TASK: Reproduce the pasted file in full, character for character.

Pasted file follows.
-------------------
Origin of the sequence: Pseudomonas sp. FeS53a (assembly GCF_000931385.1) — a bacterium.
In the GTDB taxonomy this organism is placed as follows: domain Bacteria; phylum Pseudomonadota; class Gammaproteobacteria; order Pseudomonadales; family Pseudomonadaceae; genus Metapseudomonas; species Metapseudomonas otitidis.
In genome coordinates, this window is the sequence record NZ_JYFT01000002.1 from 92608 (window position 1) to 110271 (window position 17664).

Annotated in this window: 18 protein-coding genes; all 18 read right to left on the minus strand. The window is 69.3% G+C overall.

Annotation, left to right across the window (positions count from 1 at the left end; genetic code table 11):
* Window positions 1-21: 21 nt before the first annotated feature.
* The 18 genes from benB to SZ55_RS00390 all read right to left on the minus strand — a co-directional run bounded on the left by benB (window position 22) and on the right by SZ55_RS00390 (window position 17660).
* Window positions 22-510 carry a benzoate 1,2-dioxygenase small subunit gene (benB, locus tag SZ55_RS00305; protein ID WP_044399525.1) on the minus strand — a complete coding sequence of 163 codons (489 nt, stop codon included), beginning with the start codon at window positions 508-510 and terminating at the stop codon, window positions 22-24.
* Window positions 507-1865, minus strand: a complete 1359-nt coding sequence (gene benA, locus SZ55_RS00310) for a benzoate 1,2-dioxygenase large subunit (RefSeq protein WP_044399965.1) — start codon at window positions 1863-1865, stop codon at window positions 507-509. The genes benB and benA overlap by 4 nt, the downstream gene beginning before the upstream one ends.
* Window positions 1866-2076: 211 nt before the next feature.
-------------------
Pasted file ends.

Origin of the sequence: Pseudomonas sp. FeS53a (assembly GCF_000931385.1) — a bacterium.
In the GTDB taxonomy this organism is placed as follows: domain Bacteria; phylum Pseudomonadota; class Gammaproteobacteria; order Pseudomonadales; family Pseudomonadaceae; genus Metapseudomonas; species Metapseudomonas otitidis.
In genome coordinates, this window is the sequence record NZ_JYFT01000002.1 from 92608 (window position 1) to 110271 (window position 17664).

Annotated in this window: 18 protein-coding genes; all 18 read right to left on the minus strand. The window is 69.3% G+C overall.

Annotation, left to right across the window (positions count from 1 at the left end; genetic code table 11):
* Window positions 1-21: 21 nt before the first annotated feature.
* The 18 genes from benB to SZ55_RS00390 all read right to left on the minus strand — a co-directional run bounded on the left by benB (window position 22) and on the right by SZ55_RS00390 (window position 17660).
* Window positions 22-510 carry a benzoate 1,2-dioxygenase small subunit gene (benB, locus tag SZ55_RS00305; protein ID WP_044399525.1) on the minus strand — a complete coding sequence of 163 codons (489 nt, stop codon included), beginning with the start codon at window positions 508-510 and terminating at the stop codon, window positions 22-24.
* Window positions 507-1865, minus strand: a complete 1359-nt coding sequence (gene benA, locus SZ55_RS00310) for a benzoate 1,2-dioxygenase large subunit (RefSeq protein WP_044399965.1) — start codon at window positions 1863-1865, stop codon at window positions 507-509. The genes benB and benA overlap by 4 nt, the downstream gene beginning before the upstream one ends.
* Window positions 1866-2076: 211 nt before the next feature.